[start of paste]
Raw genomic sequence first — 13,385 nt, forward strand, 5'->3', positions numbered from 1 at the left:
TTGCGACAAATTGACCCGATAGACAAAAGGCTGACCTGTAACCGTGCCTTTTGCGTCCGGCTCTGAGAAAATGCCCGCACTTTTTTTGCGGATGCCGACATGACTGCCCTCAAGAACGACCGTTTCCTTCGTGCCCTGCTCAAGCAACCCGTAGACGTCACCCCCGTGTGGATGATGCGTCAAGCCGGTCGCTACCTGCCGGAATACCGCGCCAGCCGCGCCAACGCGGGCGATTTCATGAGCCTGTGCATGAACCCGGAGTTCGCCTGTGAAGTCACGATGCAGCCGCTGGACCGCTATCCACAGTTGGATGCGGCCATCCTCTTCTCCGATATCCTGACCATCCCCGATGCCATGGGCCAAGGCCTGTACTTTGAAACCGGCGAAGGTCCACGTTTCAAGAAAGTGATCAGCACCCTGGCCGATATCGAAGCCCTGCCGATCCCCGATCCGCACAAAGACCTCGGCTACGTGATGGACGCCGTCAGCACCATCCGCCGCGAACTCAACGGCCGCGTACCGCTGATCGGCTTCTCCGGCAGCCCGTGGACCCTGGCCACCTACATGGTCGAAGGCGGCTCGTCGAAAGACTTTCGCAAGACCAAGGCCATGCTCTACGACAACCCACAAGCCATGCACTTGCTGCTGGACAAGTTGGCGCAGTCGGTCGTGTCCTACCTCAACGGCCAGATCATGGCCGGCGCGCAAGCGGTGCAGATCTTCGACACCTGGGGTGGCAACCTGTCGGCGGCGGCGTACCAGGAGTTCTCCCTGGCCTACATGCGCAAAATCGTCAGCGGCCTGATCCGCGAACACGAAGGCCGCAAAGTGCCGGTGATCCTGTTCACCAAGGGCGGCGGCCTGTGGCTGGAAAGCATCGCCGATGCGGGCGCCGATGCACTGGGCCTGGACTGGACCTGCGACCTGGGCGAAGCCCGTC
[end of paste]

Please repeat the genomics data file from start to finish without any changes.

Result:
Raw genomic sequence first — 13,385 nt, forward strand, 5'->3', positions numbered from 1 at the left:
TTGCGACAAATTGACCCGATAGACAAAAGGCTGACCTGTAACCGTGCCTTTTGCGTCCGGCTCTGAGAAAATGCCCGCACTTTTTTTGCGGATGCCGACATGACTGCCCTCAAGAACGACCGTTTCCTTCGTGCCCTGCTCAAGCAACCCGTAGACGTCACCCCCGTGTGGATGATGCGTCAAGCCGGTCGCTACCTGCCGGAATACCGCGCCAGCCGCGCCAACGCGGGCGATTTCATGAGCCTGTGCATGAACCCGGAGTTCGCCTGTGAAGTCACGATGCAGCCGCTGGACCGCTATCCACAGTTGGATGCGGCCATCCTCTTCTCCGATATCCTGACCATCCCCGATGCCATGGGCCAAGGCCTGTACTTTGAAACCGGCGAAGGTCCACGTTTCAAGAAAGTGATCAGCACCCTGGCCGATATCGAAGCCCTGCCGATCCCCGATCCGCACAAAGACCTCGGCTACGTGATGGACGCCGTCAGCACCATCCGCCGCGAACTCAACGGCCGCGTACCGCTGATCGGCTTCTCCGGCAGCCCGTGGACCCTGGCCACCTACATGGTCGAAGGCGGCTCGTCGAAAGACTTTCGCAAGACCAAGGCCATGCTCTACGACAACCCACAAGCCATGCACTTGCTGCTGGACAAGTTGGCGCAGTCGGTCGTGTCCTACCTCAACGGCCAGATCATGGCCGGCGCGCAAGCGGTGCAGATCTTCGACACCTGGGGTGGCAACCTGTCGGCGGCGGCGTACCAGGAGTTCTCCCTGGCCTACATGCGCAAAATCGTCAGCGGCCTGATCCGCGAACACGAAGGCCGCAAAGTGCCGGTGATCCTGTTCACCAAGGGCGGCGGCCTGTGGCTGGAAAGCATCGCCGATGCGGGCGCCGATGCACTGGGCCTGGACTGGACCTGCGACCTGGGCGAAGCCCGTC